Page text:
IN LOWER-PAYING JOBS, the monitoring is already ubiquitous: not just at Amazon, where the second-by-second measurements became notorious, but also for Kroger cashiers, UPS drivers and millions of others. Eight of the 10 largest private U.S. employers track the productivity metrics of individual workers, many in real time, according to an examination by The New York Times.

Now digital productivity monitoring is also spreading among white-collar jobs and roles that require graduate degrees. Many employees, whether working remotely or in person, are subject to trackers, scores, “idle” buttons, or just quiet, constantly accumulating records. Pauses can lead to penalties, from lost pay to lost jobs.

Some radiologists see scoreboards showing their “inactivity” time and how their productivity stacks up against their colleagues’. At companies including J.P. Morgan, tracking how employees spend their days, from making phone calls to composing emails, has become routine practice. In Britain, Barclays Bank scrapped prodding messages to workers, like “Not enough time in the Zone yesterday,” after they caused an uproar. At UnitedHealth Group, low keyboard activity can affect compensation and sap bonuses. Public servants are tracked, too: In June, New York’s Metropolitan Transportation Authority told engineers and other employees they could work remotely one day a week if they agreed to full-time productivity monitoring.

Architects, academic administrators, doctors, nursing home workers and lawyers described growing electronic surveillance over every minute of their workday. They echoed complaints that . . .

Continue reading. (gift link, no paywall)

The only way to combat this sort of surveillance is through the government — Congress can pass laws and regulations to restrict this sort of Orwellian nightmare. Read this interview with Zephyr Teachout. It begins:

Zephyr Teachout opens “The Boss Will See You Now,” her essay from the Review’s Summer Issue about the proliferation of surveillance at work, with an anecdote about working as a personal assistant to a wealthy writer. Teachout fondly remembers the cadre of three other full-time employees who worked alongside her, and their occasional lunches together spent gossiping and laughing. But, she cautions, “Our wages and raises were all unpredictable. Two of the staff relied on green cards. These circumstances, which had been the subject of so many conversations, suddenly became the source of insecurity. We gradually, then all at once, stopped having lunch together.” The paranoia Teachout identifies—the question of what employers know about their employees’ communications, and what they might do with it—is also, she elaborates, a method of alienating workers from one another.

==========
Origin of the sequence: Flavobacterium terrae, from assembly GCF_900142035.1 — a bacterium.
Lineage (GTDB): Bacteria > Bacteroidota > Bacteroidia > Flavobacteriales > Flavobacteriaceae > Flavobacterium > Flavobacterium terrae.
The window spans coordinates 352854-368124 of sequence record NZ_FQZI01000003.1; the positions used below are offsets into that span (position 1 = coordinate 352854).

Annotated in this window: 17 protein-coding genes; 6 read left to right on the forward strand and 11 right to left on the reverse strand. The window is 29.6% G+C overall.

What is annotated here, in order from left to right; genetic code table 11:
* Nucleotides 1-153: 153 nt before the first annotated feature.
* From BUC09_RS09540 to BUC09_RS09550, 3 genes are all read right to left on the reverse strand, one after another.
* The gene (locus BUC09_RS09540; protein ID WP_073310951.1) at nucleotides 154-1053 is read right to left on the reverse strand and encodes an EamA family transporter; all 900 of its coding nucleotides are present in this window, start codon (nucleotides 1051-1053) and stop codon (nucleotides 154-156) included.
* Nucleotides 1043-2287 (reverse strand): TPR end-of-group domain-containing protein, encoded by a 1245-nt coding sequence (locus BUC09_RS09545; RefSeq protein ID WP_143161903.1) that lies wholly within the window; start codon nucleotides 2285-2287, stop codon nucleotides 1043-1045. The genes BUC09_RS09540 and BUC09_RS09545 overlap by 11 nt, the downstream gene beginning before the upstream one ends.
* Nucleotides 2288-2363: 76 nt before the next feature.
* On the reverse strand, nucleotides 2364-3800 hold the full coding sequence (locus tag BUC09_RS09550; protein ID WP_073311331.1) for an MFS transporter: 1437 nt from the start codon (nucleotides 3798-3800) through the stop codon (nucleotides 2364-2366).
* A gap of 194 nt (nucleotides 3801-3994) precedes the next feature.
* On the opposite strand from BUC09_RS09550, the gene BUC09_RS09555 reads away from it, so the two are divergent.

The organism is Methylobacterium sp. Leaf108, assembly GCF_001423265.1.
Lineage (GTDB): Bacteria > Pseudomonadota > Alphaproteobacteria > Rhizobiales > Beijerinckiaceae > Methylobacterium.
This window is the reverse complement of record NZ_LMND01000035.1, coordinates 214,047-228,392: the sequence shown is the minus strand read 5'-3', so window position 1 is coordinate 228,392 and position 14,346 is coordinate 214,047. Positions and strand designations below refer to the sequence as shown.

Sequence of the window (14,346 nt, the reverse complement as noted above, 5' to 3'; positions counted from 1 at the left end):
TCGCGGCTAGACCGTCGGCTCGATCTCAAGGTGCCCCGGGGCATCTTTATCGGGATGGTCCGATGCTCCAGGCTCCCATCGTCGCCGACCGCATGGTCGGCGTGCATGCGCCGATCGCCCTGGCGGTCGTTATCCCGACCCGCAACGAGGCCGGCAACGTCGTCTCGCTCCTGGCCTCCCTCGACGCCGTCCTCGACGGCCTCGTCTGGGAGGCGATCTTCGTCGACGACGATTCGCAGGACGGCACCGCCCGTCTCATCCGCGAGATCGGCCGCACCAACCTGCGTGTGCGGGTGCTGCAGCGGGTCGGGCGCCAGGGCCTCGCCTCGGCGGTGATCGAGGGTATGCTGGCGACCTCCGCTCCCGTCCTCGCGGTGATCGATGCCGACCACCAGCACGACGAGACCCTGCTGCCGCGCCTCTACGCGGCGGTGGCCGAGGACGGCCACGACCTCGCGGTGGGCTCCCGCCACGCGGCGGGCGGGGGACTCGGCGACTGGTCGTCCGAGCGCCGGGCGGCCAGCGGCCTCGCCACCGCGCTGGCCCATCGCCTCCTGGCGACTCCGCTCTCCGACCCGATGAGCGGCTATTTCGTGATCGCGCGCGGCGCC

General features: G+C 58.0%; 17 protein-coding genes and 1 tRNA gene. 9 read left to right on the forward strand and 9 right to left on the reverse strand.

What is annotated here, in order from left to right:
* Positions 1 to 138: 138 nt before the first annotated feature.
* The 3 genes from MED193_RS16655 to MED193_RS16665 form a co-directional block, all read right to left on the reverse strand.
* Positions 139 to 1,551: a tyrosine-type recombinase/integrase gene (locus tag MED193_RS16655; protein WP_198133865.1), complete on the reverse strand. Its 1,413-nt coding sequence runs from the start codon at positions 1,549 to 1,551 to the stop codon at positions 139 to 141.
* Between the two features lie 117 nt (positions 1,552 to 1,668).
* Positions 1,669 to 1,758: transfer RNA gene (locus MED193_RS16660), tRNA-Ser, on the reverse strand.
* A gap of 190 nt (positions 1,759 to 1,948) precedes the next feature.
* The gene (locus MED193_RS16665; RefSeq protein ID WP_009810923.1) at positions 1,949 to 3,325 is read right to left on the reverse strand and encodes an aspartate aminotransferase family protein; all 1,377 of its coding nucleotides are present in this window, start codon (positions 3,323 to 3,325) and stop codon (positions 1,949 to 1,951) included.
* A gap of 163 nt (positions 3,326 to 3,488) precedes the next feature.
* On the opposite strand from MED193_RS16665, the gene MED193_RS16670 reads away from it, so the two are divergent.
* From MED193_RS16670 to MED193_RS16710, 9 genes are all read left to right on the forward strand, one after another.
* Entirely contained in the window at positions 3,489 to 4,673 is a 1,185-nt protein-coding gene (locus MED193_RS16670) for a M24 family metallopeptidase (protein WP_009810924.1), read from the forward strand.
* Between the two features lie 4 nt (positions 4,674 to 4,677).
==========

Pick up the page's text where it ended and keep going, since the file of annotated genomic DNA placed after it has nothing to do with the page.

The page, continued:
Teachout is an attorney and organizer, a professor at Fordham Law School, and, as of January 2022, a special advisor and senior counsel for economic justice for the New York state attorney general’s office. This week I e-mailed her to ask about resisting surveillance regimes, enforcing labor law, and life on the stage.

Daniel Drake:
 I’m curious about the current legal status of surveillance at the workplace. You note that “nothing except for unionization or new laws would stop an employer from taking all the data it is gathering and…using them to more precisely adjust wages.” What kinds of protections, if any, do current laws offer employees, both against being surveilled in general and against the kind of capricious, tournament-style wage fixing you describe?

Zephyr Teachout: It’s a messy, weak, and unstable web of protections. At the state level, the common law tort of invasion of privacy usually doesn’t help, because courts typically find that employees have no reasonable expectation of privacy at work so long as the employer can give any semblance of a business justification for intrusion. A California court found that an employer using access to an e-mail account to investigate compensation claims clearly represented a privacy intrusion, but those wins are rare. Searches at any time are expected, and any use of work e-mail, phones, work social media, or other tools can be studied without permission. Some states have protections for public-sector workers. A handful of states forbid employers from demanding access to passwords, and others have placed limits on employers’ use of social media data. (While some states require consent before gathering some communications information, the typical power dynamic is such that employees will almost always agree.) There are no federal laws that meaningfully limit surveillance in the private sector, except that employers can’t spy on labor organizing activities.